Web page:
Empowering research? Some problems with "shifting" power relationships in research with young women

Year: 1994

Author: Harrison, Lyn

Type of paper: Abstract refereed

In this paper data generated by a qualitative research project conducted with three young women in Year 12 over a period of 12 months are used to explore the possibilities and the limits of empowering research.

During this project these young women discussed a range of health- related issues that they identified as being important to them. The aim of this research was to give these young women a "voice" and to take seriously what they had to say about their everyday experiences in order to make this research experience an empowering one for them. It is argued that the term "empowerment" is premised on a notion of power as property and as such it is assumed that this possession can be transferred from researcher to researched, if not merely through an act of will then at least by using the right research methods. Michel Foucault's conception of power as a network of relations exercised in and through everyday practices is used to problematise this notion of empowerment. An examination of the discursive positioning of research participants, influenced in part by their institutional locations, seeks to explore the different and bounded subject positions available to both researcher and researched in this particular context. As part of this critique the use of qualitative non-directive interviewing is also problematised.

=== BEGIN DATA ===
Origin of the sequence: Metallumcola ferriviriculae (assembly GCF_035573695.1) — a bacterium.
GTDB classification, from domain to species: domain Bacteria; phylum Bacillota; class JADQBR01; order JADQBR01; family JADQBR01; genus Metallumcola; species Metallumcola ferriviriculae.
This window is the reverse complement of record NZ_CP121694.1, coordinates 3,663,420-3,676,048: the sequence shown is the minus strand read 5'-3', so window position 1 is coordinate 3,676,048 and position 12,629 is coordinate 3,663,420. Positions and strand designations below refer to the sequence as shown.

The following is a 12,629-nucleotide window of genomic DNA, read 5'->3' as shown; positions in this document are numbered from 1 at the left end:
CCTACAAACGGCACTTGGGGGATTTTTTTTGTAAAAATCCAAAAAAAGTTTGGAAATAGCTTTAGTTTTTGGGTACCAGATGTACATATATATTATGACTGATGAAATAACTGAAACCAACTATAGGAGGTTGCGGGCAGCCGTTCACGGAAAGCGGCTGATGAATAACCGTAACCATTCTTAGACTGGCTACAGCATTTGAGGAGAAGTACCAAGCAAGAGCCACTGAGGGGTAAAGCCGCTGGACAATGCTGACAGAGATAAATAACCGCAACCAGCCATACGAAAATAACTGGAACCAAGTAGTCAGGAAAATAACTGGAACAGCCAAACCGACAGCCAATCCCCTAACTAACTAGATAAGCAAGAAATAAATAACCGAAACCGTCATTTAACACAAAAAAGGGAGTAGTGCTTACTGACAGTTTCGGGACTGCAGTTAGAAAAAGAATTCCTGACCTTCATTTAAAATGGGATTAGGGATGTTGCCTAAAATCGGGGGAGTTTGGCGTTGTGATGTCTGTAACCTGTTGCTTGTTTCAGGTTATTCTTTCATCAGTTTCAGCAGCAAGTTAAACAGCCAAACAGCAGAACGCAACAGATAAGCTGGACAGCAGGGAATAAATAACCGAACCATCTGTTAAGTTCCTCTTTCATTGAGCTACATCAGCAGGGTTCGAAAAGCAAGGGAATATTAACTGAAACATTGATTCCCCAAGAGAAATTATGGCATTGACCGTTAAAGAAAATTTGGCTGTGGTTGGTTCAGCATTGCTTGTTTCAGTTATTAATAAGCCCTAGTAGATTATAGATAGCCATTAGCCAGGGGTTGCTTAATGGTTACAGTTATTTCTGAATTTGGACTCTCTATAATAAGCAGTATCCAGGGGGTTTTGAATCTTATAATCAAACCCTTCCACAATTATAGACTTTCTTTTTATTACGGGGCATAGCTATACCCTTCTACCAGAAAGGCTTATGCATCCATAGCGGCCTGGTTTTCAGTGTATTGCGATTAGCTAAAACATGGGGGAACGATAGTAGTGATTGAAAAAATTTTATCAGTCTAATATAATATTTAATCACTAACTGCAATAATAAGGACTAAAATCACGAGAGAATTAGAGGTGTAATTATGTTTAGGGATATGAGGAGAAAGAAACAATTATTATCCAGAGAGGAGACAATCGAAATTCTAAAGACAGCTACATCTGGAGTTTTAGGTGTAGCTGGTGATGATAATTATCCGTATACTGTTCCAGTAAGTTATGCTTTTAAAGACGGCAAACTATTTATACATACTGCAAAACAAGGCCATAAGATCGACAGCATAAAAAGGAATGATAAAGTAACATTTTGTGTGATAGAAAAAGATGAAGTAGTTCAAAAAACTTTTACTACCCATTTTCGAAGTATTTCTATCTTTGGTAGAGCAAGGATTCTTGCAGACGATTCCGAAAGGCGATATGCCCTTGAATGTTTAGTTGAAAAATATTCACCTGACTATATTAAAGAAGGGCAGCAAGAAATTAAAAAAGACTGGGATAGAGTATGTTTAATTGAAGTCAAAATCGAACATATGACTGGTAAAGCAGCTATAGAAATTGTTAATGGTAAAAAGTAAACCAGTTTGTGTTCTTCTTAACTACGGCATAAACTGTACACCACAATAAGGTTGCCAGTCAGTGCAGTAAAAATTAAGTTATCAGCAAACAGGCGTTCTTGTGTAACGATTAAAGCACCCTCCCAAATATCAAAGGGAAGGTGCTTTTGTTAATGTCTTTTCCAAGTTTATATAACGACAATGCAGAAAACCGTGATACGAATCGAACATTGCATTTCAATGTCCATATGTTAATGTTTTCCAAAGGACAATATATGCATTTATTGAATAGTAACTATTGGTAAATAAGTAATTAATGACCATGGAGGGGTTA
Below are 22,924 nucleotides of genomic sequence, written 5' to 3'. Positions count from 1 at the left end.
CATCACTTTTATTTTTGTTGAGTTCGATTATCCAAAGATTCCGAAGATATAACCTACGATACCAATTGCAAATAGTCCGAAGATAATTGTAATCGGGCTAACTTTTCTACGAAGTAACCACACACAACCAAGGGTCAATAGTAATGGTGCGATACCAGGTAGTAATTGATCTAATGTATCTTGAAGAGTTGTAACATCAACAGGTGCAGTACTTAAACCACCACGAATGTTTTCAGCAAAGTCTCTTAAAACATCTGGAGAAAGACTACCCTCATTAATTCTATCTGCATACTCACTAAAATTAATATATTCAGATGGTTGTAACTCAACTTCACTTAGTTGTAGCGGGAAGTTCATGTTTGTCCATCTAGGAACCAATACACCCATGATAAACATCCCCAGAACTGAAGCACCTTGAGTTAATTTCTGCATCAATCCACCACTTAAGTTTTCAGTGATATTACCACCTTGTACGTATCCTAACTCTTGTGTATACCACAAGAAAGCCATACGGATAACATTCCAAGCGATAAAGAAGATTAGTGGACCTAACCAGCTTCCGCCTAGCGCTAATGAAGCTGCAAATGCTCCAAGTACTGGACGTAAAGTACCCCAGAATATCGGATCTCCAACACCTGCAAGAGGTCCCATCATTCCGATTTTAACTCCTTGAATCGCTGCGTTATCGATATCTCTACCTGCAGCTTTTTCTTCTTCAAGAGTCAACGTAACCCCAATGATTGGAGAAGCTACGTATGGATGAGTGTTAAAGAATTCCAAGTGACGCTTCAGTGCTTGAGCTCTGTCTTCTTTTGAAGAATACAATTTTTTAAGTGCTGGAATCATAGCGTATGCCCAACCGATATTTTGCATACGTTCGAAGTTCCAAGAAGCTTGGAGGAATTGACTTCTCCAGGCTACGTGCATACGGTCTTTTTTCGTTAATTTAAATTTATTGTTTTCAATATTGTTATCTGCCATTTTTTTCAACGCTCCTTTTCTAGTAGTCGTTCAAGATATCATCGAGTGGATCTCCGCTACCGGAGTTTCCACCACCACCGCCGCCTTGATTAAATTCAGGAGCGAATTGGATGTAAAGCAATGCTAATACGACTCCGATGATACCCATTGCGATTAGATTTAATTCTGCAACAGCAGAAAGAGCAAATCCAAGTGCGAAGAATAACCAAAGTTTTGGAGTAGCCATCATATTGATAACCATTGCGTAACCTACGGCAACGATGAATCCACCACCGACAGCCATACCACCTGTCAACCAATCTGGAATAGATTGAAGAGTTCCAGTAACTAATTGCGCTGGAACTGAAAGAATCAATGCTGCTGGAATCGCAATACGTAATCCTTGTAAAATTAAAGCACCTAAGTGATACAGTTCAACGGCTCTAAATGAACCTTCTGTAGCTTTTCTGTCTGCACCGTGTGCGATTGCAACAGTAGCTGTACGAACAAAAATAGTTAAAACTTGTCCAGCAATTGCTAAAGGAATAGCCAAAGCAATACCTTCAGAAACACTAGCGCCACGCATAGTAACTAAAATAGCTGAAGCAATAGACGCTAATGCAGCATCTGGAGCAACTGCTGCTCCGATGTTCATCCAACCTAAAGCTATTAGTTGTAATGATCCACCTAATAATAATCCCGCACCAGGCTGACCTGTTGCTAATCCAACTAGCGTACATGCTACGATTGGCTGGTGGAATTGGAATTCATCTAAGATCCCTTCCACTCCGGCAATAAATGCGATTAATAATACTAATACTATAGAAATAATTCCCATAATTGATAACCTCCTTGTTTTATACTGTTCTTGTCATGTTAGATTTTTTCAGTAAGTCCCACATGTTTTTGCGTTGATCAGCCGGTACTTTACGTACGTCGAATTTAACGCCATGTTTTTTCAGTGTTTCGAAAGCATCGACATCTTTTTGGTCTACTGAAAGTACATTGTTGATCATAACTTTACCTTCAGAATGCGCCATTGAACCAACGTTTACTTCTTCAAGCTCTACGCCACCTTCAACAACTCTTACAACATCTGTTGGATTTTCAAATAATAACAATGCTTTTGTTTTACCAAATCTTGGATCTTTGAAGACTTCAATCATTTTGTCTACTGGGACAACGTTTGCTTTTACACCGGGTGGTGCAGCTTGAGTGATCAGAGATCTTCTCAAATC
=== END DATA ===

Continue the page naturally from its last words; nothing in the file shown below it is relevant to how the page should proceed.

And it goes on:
This research process is premised on the ability of the researcher to persuade research participants to self-disclose. It is argued that the fact that researchers are not subject to the same imperative raises the question "empowering for whom?"